Vested Capital
Vested Capital

Episode 24 · 11 months ago

(EP24): Gabriele Musella, CEO And Co-founder Of Venture Backed Coinrule, Automated Crypto Trading

ABOUT THIS EPISODE

Gabriele Musella is a well-educated, well-traveled, co-founder of Coinrule.com, a company where you can build or copy sets of rules for automatically trading cryptocurrencies.

The company recently raised $3M+ from MKB Bank, Urban Innovation Fund, Zilliqa and many Business Angels (Kayak Co-founder, EightSleep Founder).

Before that they also successfully ran a crowdfunding campaign on Seedrs, providing funds which helped them to navigate the pandemic when capital briefly dried up.

During this podcast we dive into Gabriele's past, which is full of education (London School of Economics, MIT, Harvard), travels throughout Europe and the USA for various jobs (Nokia, Loyds Bank) and three previous startups before the current one, Coinrule. The most notable was Paylinko, a fintech payments app.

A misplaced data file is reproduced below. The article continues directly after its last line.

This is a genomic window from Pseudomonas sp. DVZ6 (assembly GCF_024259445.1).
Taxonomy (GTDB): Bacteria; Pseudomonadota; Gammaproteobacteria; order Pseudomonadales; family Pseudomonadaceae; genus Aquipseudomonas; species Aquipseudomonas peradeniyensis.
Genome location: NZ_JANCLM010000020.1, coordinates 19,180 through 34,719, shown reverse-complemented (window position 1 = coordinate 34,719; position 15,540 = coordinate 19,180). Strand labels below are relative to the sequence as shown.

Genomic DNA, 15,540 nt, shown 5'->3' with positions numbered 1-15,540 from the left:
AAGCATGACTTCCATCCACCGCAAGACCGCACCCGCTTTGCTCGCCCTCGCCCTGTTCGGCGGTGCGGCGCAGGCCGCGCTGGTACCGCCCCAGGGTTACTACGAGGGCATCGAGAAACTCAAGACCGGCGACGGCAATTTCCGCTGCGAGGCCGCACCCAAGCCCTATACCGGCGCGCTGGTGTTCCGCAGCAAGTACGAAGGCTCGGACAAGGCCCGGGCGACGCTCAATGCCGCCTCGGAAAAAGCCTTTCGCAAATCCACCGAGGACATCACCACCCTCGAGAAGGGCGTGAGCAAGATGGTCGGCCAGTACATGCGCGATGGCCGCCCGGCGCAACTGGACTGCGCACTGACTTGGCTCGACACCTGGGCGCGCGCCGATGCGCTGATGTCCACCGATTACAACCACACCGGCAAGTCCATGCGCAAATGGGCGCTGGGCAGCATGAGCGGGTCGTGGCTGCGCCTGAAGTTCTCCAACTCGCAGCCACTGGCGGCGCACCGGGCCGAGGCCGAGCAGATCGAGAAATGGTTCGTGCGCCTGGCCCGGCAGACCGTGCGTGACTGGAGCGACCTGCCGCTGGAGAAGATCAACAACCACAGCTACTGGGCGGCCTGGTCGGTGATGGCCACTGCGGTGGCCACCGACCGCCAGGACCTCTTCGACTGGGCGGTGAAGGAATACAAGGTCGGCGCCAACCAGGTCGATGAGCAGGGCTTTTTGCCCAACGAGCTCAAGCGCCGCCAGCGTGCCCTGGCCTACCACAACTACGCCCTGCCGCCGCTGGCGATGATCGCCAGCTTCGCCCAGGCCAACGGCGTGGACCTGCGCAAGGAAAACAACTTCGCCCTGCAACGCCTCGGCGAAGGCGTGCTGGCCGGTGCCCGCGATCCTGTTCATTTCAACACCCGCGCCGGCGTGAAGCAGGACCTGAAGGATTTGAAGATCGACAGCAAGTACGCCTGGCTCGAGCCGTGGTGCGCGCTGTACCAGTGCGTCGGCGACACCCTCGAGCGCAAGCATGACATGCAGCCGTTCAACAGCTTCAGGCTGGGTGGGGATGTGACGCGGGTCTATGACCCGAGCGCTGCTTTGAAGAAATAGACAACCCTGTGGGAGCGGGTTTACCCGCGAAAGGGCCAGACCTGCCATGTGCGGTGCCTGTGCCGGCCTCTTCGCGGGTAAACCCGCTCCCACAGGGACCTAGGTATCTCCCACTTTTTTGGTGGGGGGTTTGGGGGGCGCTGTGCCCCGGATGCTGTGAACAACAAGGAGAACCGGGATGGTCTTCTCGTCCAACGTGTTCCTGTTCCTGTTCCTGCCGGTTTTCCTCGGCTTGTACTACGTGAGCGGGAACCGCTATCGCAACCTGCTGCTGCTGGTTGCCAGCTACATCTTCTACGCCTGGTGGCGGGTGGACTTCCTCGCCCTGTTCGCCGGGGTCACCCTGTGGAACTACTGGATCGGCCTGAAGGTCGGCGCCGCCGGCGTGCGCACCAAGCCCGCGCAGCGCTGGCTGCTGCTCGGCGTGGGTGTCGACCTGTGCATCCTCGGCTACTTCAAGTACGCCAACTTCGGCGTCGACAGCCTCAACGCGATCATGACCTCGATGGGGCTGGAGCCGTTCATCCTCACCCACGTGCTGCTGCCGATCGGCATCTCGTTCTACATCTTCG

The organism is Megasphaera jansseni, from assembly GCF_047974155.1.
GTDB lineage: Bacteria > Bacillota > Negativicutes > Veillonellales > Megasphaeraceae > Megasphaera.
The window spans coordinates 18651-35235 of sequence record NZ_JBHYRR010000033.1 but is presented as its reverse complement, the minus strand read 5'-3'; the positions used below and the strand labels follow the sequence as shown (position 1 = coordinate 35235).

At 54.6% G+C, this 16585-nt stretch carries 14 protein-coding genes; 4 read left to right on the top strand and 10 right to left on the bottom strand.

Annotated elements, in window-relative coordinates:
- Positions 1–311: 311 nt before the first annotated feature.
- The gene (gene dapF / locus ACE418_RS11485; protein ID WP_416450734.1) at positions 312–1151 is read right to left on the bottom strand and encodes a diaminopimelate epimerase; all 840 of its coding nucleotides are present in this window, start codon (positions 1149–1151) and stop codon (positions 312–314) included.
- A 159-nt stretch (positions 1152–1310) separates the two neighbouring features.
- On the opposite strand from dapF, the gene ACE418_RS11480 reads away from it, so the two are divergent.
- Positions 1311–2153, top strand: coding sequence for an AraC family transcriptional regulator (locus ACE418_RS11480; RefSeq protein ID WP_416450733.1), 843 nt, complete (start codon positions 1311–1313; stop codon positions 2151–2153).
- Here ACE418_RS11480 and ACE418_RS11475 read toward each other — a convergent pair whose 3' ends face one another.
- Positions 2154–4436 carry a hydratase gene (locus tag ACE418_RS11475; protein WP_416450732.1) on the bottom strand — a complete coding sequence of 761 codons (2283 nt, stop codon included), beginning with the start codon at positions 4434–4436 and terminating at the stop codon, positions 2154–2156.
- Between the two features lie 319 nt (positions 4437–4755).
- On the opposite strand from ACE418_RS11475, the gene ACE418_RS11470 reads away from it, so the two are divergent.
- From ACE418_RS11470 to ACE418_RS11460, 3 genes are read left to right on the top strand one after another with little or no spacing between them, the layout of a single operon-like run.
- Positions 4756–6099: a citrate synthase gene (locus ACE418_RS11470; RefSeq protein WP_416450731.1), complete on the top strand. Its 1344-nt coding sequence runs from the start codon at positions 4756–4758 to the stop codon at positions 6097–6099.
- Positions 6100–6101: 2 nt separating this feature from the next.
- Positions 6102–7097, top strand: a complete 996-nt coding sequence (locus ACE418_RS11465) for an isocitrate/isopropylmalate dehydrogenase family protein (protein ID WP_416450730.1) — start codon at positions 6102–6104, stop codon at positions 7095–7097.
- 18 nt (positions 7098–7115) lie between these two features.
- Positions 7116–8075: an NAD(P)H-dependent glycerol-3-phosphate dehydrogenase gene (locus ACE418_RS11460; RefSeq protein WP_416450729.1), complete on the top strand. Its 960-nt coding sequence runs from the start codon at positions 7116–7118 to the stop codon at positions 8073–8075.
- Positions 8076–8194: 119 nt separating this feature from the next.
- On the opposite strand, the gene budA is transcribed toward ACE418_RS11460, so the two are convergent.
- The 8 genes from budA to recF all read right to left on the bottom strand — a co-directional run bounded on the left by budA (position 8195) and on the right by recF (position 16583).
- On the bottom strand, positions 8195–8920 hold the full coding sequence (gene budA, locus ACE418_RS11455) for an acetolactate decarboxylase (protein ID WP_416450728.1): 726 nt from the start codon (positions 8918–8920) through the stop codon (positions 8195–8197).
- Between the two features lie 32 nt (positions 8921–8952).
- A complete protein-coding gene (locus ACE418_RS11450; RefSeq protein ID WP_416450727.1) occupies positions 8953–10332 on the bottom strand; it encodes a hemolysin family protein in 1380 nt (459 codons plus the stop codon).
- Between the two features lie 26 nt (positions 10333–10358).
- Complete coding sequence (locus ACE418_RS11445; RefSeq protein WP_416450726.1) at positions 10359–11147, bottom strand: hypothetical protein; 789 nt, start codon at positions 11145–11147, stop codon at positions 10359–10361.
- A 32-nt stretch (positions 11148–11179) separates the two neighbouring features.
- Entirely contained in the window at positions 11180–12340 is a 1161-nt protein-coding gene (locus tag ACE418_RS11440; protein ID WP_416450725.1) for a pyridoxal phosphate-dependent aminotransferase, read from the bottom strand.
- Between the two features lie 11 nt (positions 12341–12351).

Gabriele has certainly lived a full life so far, and it was exciting to piece together all the highlights that came before his current project and then also spend some time talking about how to build a Crypto trading platform.

Enjoy the podcast.

Yaro

Podcast: https://www.yaro.blog/pod/

Blog: https://www.yaro.blog/